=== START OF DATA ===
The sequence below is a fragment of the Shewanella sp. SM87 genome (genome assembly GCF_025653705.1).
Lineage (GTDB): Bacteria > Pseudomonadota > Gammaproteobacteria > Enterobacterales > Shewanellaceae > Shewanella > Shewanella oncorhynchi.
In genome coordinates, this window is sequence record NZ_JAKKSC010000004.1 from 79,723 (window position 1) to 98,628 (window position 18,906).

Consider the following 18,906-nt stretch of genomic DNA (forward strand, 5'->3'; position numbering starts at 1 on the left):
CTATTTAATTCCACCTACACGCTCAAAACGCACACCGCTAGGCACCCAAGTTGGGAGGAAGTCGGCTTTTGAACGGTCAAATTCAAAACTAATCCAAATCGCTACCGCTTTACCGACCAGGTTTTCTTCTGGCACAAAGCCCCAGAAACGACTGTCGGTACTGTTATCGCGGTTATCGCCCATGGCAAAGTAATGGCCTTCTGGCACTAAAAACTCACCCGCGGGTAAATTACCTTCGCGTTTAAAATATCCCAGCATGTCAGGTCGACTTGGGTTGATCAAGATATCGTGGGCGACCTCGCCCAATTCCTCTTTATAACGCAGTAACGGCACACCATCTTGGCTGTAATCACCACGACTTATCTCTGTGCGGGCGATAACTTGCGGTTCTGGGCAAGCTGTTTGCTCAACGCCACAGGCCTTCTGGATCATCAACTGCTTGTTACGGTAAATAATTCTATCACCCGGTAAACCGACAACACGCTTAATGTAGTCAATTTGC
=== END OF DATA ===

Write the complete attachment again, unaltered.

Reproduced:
The sequence below is a fragment of the Shewanella sp. SM87 genome (genome assembly GCF_025653705.1).
Lineage (GTDB): Bacteria > Pseudomonadota > Gammaproteobacteria > Enterobacterales > Shewanellaceae > Shewanella > Shewanella oncorhynchi.
In genome coordinates, this window is sequence record NZ_JAKKSC010000004.1 from 79,723 (window position 1) to 98,628 (window position 18,906).

Consider the following 18,906-nt stretch of genomic DNA (forward strand, 5'->3'; position numbering starts at 1 on the left):
CTATTTAATTCCACCTACACGCTCAAAACGCACACCGCTAGGCACCCAAGTTGGGAGGAAGTCGGCTTTTGAACGGTCAAATTCAAAACTAATCCAAATCGCTACCGCTTTACCGACCAGGTTTTCTTCTGGCACAAAGCCCCAGAAACGACTGTCGGTACTGTTATCGCGGTTATCGCCCATGGCAAAGTAATGGCCTTCTGGCACTAAAAACTCACCCGCGGGTAAATTACCTTCGCGTTTAAAATATCCCAGCATGTCAGGTCGACTTGGGTTGATCAAGATATCGTGGGCGACCTCGCCCAATTCCTCTTTATAACGCAGTAACGGCACACCATCTTGGCTGTAATCACCACGACTTATCTCTGTGCGGGCGATAACTTGCGGTTCTGGGCAAGCTGTTTGCTCAACGCCACAGGCCTTCTGGATCATCAACTGCTTGTTACGGTAAATAATTCTATCACCCGGTAAACCGACAACACGCTTAATGTAGTCAATTTGC